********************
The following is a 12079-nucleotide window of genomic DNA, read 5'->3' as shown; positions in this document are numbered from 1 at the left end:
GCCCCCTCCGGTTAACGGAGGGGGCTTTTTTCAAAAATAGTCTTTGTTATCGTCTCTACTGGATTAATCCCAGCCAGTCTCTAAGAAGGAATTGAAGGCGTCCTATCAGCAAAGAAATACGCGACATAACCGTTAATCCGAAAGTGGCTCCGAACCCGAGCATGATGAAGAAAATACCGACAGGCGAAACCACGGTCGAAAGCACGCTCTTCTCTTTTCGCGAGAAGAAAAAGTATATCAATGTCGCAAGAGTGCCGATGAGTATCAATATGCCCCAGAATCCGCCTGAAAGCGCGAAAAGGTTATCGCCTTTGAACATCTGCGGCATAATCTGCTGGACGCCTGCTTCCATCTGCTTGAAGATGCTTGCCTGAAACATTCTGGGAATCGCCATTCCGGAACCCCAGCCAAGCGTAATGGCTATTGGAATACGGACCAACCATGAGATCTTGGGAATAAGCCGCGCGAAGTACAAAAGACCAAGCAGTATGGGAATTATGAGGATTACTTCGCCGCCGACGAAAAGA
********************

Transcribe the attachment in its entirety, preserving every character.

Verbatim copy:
The following is a 12079-nucleotide window of genomic DNA, read 5'->3' as shown; positions in this document are numbered from 1 at the left end:
GCCCCCTCCGGTTAACGGAGGGGGCTTTTTTCAAAAATAGTCTTTGTTATCGTCTCTACTGGATTAATCCCAGCCAGTCTCTAAGAAGGAATTGAAGGCGTCCTATCAGCAAAGAAATACGCGACATAACCGTTAATCCGAAAGTGGCTCCGAACCCGAGCATGATGAAGAAAATACCGACAGGCGAAACCACGGTCGAAAGCACGCTCTTCTCTTTTCGCGAGAAGAAAAAGTATATCAATGTCGCAAGAGTGCCGATGAGTATCAATATGCCCCAGAATCCGCCTGAAAGCGCGAAAAGGTTATCGCCTTTGAACATCTGCGGCATAATCTGCTGGACGCCTGCTTCCATCTGCTTGAAGATGCTTGCCTGAAACATTCTGGGAATCGCCATTCCGGAACCCCAGCCAAGCGTAATGGCTATTGGAATACGGACCAACCATGAGATCTTGGGAATAAGCCGCGCGAAGTACAAAAGACCAAGCAGTATGGGAATTATGAGGATTACTTCGCCGCCGACGAAAAGA